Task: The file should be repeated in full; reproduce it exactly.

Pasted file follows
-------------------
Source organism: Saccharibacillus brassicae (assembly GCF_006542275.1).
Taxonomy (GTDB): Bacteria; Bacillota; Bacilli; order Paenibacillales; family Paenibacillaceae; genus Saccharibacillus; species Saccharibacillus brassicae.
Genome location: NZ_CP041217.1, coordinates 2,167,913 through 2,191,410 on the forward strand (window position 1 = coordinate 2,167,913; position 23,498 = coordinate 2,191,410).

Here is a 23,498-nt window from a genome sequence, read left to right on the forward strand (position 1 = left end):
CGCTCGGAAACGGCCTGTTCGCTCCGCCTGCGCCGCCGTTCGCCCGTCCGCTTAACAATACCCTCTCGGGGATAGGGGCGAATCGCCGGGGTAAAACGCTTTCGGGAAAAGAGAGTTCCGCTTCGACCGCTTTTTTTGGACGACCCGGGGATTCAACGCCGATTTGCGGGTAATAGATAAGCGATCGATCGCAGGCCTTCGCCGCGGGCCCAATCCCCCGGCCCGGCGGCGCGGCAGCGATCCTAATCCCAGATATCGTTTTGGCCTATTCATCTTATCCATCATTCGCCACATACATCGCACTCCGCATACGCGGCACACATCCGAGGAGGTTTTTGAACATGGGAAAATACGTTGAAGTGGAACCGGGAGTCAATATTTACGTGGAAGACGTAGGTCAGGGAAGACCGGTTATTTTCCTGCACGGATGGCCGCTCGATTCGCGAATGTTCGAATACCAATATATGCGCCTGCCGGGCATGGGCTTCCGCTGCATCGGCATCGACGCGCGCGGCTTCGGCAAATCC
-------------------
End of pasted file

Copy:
Source organism: Saccharibacillus brassicae (assembly GCF_006542275.1).
Taxonomy (GTDB): Bacteria; Bacillota; Bacilli; order Paenibacillales; family Paenibacillaceae; genus Saccharibacillus; species Saccharibacillus brassicae.
Genome location: NZ_CP041217.1, coordinates 2,167,913 through 2,191,410 on the forward strand (window position 1 = coordinate 2,167,913; position 23,498 = coordinate 2,191,410).

Here is a 23,498-nt window from a genome sequence, read left to right on the forward strand (position 1 = left end):
CGCTCGGAAACGGCCTGTTCGCTCCGCCTGCGCCGCCGTTCGCCCGTCCGCTTAACAATACCCTCTCGGGGATAGGGGCGAATCGCCGGGGTAAAACGCTTTCGGGAAAAGAGAGTTCCGCTTCGACCGCTTTTTTTGGACGACCCGGGGATTCAACGCCGATTTGCGGGTAATAGATAAGCGATCGATCGCAGGCCTTCGCCGCGGGCCCAATCCCCCGGCCCGGCGGCGCGGCAGCGATCCTAATCCCAGATATCGTTTTGGCCTATTCATCTTATCCATCATTCGCCACATACATCGCACTCCGCATACGCGGCACACATCCGAGGAGGTTTTTGAACATGGGAAAATACGTTGAAGTGGAACCGGGAGTCAATATTTACGTGGAAGACGTAGGTCAGGGAAGACCGGTTATTTTCCTGCACGGATGGCCGCTCGATTCGCGAATGTTCGAATACCAATATATGCGCCTGCCGGGCATGGGCTTCCGCTGCATCGGCATCGACGCGCGCGGCTTCGGCAAATCC